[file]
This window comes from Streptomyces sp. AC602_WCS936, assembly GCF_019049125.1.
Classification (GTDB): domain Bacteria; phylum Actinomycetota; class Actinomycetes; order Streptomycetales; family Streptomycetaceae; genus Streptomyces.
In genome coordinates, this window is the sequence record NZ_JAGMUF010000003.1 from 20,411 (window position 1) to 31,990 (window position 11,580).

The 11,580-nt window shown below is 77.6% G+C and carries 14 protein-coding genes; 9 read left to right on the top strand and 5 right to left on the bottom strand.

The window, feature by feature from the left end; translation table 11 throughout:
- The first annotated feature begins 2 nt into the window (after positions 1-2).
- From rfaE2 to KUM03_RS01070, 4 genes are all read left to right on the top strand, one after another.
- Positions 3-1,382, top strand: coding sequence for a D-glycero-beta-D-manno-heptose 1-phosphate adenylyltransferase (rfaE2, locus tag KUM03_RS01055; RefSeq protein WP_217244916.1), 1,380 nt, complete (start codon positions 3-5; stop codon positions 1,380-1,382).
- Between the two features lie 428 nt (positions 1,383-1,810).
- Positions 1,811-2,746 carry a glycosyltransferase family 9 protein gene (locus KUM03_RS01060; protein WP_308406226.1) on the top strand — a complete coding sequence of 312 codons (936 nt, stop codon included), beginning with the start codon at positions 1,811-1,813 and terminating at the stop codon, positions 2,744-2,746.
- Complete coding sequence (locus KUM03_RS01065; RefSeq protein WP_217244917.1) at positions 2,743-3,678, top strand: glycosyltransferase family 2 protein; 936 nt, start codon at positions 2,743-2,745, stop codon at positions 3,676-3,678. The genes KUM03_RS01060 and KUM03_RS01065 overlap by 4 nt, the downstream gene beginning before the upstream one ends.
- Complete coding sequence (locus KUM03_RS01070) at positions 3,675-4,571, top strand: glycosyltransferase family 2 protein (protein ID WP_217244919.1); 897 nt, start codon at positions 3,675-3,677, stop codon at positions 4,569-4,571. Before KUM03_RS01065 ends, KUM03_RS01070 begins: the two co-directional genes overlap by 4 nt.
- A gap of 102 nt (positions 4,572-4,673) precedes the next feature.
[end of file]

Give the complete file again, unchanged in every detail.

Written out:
This window comes from Streptomyces sp. AC602_WCS936, assembly GCF_019049125.1.
Classification (GTDB): domain Bacteria; phylum Actinomycetota; class Actinomycetes; order Streptomycetales; family Streptomycetaceae; genus Streptomyces.
In genome coordinates, this window is the sequence record NZ_JAGMUF010000003.1 from 20,411 (window position 1) to 31,990 (window position 11,580).

The 11,580-nt window shown below is 77.6% G+C and carries 14 protein-coding genes; 9 read left to right on the top strand and 5 right to left on the bottom strand.

The window, feature by feature from the left end; translation table 11 throughout:
- The first annotated feature begins 2 nt into the window (after positions 1-2).
- From rfaE2 to KUM03_RS01070, 4 genes are all read left to right on the top strand, one after another.
- Positions 3-1,382, top strand: coding sequence for a D-glycero-beta-D-manno-heptose 1-phosphate adenylyltransferase (rfaE2, locus tag KUM03_RS01055; RefSeq protein WP_217244916.1), 1,380 nt, complete (start codon positions 3-5; stop codon positions 1,380-1,382).
- Between the two features lie 428 nt (positions 1,383-1,810).
- Positions 1,811-2,746 carry a glycosyltransferase family 9 protein gene (locus KUM03_RS01060; protein WP_308406226.1) on the top strand — a complete coding sequence of 312 codons (936 nt, stop codon included), beginning with the start codon at positions 1,811-1,813 and terminating at the stop codon, positions 2,744-2,746.
- Complete coding sequence (locus KUM03_RS01065; RefSeq protein WP_217244917.1) at positions 2,743-3,678, top strand: glycosyltransferase family 2 protein; 936 nt, start codon at positions 2,743-2,745, stop codon at positions 3,676-3,678. The genes KUM03_RS01060 and KUM03_RS01065 overlap by 4 nt, the downstream gene beginning before the upstream one ends.
- Complete coding sequence (locus KUM03_RS01070) at positions 3,675-4,571, top strand: glycosyltransferase family 2 protein (protein ID WP_217244919.1); 897 nt, start codon at positions 3,675-3,677, stop codon at positions 4,569-4,571. Before KUM03_RS01065 ends, KUM03_RS01070 begins: the two co-directional genes overlap by 4 nt.
- A gap of 102 nt (positions 4,572-4,673) precedes the next feature.